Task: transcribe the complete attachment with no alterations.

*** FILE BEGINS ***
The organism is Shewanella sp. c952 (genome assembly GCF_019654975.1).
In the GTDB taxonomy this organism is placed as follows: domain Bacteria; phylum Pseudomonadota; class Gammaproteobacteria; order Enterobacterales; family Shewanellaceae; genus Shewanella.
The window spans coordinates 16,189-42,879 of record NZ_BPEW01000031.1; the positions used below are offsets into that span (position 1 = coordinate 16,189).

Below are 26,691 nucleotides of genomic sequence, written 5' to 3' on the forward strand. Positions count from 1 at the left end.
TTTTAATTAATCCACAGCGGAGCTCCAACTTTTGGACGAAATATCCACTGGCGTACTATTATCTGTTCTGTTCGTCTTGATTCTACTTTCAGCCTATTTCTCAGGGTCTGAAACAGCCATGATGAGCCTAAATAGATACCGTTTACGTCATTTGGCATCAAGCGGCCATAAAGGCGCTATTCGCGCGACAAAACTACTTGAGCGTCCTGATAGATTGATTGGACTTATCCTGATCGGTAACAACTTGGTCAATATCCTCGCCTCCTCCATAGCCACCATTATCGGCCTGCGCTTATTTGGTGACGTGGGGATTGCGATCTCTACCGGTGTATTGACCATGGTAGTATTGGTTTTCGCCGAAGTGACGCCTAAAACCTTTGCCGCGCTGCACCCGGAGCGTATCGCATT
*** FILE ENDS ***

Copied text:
The organism is Shewanella sp. c952 (genome assembly GCF_019654975.1).
In the GTDB taxonomy this organism is placed as follows: domain Bacteria; phylum Pseudomonadota; class Gammaproteobacteria; order Enterobacterales; family Shewanellaceae; genus Shewanella.
The window spans coordinates 16,189-42,879 of record NZ_BPEW01000031.1; the positions used below are offsets into that span (position 1 = coordinate 16,189).

Below are 26,691 nucleotides of genomic sequence, written 5' to 3' on the forward strand. Positions count from 1 at the left end.
TTTTAATTAATCCACAGCGGAGCTCCAACTTTTGGACGAAATATCCACTGGCGTACTATTATCTGTTCTGTTCGTCTTGATTCTACTTTCAGCCTATTTCTCAGGGTCTGAAACAGCCATGATGAGCCTAAATAGATACCGTTTACGTCATTTGGCATCAAGCGGCCATAAAGGCGCTATTCGCGCGACAAAACTACTTGAGCGTCCTGATAGATTGATTGGACTTATCCTGATCGGTAACAACTTGGTCAATATCCTCGCCTCCTCCATAGCCACCATTATCGGCCTGCGCTTATTTGGTGACGTGGGGATTGCGATCTCTACCGGTGTATTGACCATGGTAGTATTGGTTTTCGCCGAAGTGACGCCTAAAACCTTTGCCGCGCTGCACCCGGAGCGTATCGCATT